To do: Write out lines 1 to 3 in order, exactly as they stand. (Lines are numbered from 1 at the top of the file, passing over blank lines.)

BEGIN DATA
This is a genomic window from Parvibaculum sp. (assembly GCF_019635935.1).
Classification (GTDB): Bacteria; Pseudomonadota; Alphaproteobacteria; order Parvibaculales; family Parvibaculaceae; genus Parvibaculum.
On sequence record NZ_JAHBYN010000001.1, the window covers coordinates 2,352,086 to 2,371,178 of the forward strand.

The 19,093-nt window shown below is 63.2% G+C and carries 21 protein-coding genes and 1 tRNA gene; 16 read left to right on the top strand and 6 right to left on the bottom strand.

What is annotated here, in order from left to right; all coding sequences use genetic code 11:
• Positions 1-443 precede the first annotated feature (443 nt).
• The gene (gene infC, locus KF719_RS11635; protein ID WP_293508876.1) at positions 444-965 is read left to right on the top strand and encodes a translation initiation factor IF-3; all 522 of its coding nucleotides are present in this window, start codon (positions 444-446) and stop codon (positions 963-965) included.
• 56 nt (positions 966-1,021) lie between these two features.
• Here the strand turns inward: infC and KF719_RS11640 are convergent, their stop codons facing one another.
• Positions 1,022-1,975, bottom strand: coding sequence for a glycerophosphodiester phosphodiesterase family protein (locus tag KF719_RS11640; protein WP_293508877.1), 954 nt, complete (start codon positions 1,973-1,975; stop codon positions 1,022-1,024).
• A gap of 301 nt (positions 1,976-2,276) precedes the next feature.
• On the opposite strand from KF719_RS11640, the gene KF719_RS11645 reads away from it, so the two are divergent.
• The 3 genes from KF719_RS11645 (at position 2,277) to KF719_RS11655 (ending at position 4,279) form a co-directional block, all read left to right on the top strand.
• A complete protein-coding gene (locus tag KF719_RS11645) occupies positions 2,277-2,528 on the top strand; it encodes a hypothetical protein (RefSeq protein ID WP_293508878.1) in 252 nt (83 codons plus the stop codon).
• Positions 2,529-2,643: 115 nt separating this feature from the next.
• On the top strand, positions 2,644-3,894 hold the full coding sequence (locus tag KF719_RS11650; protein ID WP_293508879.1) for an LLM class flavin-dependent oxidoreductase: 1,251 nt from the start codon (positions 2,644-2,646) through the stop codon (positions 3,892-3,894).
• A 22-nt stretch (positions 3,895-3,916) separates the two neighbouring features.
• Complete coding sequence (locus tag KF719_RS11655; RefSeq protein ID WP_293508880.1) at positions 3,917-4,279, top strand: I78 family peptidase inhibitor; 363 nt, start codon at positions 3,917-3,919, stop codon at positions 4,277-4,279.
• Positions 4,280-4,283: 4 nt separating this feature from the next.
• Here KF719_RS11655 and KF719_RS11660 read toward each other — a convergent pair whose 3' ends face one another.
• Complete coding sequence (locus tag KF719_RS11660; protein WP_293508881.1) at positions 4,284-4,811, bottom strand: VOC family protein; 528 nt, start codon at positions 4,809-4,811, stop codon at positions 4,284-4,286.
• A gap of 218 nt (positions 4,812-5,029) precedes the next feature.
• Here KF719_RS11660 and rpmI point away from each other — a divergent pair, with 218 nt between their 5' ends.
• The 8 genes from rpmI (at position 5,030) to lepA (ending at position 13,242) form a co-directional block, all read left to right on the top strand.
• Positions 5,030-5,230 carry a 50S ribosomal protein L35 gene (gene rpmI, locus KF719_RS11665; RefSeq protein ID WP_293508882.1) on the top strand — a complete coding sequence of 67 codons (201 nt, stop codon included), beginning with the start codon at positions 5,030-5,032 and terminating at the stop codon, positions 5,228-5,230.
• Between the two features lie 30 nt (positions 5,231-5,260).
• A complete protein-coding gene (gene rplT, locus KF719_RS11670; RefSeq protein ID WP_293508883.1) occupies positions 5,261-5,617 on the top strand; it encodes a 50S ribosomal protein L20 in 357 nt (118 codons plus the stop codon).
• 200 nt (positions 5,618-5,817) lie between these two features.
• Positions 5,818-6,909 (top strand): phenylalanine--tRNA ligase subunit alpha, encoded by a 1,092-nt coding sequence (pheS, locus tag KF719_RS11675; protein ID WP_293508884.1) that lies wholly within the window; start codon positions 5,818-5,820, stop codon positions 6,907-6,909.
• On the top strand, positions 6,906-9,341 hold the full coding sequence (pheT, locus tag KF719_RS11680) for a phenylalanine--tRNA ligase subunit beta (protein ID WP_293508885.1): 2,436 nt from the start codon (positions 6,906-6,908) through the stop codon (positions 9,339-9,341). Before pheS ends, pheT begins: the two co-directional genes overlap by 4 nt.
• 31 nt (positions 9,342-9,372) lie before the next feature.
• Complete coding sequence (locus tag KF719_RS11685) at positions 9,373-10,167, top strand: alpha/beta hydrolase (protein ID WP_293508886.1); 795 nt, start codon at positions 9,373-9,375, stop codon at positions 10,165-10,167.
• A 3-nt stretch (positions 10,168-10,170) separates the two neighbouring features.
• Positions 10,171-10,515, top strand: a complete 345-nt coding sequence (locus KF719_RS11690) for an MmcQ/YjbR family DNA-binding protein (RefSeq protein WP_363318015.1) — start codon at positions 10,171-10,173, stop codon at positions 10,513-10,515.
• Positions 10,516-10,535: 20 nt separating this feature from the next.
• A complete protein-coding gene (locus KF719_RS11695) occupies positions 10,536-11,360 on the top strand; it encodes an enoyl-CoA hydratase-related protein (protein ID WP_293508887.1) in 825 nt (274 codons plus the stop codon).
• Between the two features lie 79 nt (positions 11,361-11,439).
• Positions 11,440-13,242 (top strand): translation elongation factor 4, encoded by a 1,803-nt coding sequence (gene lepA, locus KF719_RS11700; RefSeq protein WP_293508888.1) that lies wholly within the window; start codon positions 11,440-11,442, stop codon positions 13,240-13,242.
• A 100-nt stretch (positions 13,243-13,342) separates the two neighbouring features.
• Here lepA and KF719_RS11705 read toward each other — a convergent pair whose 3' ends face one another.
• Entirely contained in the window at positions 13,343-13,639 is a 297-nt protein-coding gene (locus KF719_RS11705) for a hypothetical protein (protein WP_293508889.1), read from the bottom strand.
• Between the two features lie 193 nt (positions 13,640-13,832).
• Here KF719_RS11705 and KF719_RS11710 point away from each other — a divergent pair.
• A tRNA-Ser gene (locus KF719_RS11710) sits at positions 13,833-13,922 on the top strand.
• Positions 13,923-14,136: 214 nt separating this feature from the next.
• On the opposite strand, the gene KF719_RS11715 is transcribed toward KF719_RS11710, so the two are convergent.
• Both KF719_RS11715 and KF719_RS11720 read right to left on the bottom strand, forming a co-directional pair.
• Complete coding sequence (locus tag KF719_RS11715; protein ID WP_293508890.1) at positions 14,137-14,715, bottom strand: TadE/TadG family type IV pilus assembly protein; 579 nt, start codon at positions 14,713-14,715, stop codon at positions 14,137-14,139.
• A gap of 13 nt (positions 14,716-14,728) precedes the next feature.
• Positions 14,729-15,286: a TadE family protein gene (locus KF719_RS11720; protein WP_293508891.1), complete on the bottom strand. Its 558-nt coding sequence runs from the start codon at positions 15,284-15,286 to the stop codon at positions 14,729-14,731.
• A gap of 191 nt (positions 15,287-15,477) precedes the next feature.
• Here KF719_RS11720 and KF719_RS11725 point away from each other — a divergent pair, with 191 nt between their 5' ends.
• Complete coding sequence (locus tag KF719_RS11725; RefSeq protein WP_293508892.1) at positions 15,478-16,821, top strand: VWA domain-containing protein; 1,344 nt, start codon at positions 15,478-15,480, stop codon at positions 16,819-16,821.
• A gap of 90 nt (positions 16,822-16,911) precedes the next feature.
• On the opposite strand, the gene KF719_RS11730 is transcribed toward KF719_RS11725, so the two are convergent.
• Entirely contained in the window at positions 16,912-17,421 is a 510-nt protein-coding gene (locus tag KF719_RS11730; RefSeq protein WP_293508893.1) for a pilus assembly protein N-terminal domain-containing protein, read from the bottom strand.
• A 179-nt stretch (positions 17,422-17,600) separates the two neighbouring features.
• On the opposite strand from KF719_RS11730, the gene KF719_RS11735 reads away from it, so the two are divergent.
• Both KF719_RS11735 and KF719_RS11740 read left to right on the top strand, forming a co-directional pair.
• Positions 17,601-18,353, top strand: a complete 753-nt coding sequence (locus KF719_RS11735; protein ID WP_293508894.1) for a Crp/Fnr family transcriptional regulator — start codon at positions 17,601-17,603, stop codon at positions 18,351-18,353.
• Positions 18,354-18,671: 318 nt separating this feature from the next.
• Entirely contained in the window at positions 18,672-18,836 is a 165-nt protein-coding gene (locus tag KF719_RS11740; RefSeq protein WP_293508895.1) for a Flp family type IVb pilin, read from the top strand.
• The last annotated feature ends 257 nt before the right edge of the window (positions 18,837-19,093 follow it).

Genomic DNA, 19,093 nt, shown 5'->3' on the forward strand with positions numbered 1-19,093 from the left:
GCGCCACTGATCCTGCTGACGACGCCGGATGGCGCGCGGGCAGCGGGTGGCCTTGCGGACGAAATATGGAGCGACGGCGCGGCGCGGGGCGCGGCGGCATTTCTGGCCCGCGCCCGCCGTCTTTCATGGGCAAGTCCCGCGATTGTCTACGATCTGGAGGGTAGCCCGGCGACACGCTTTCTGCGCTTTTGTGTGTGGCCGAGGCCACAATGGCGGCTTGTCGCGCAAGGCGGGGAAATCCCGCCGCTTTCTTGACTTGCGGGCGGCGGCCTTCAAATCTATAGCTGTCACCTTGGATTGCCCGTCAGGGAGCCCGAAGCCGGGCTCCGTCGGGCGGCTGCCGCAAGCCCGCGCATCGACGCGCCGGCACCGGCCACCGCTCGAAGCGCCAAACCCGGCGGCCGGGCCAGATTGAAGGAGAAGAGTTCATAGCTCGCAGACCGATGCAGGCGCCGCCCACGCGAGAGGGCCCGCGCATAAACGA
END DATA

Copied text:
This is a genomic window from Parvibaculum sp. (assembly GCF_019635935.1).
Classification (GTDB): Bacteria; Pseudomonadota; Alphaproteobacteria; order Parvibaculales; family Parvibaculaceae; genus Parvibaculum.
On sequence record NZ_JAHBYN010000001.1, the window covers coordinates 2,352,086 to 2,371,178 of the forward strand.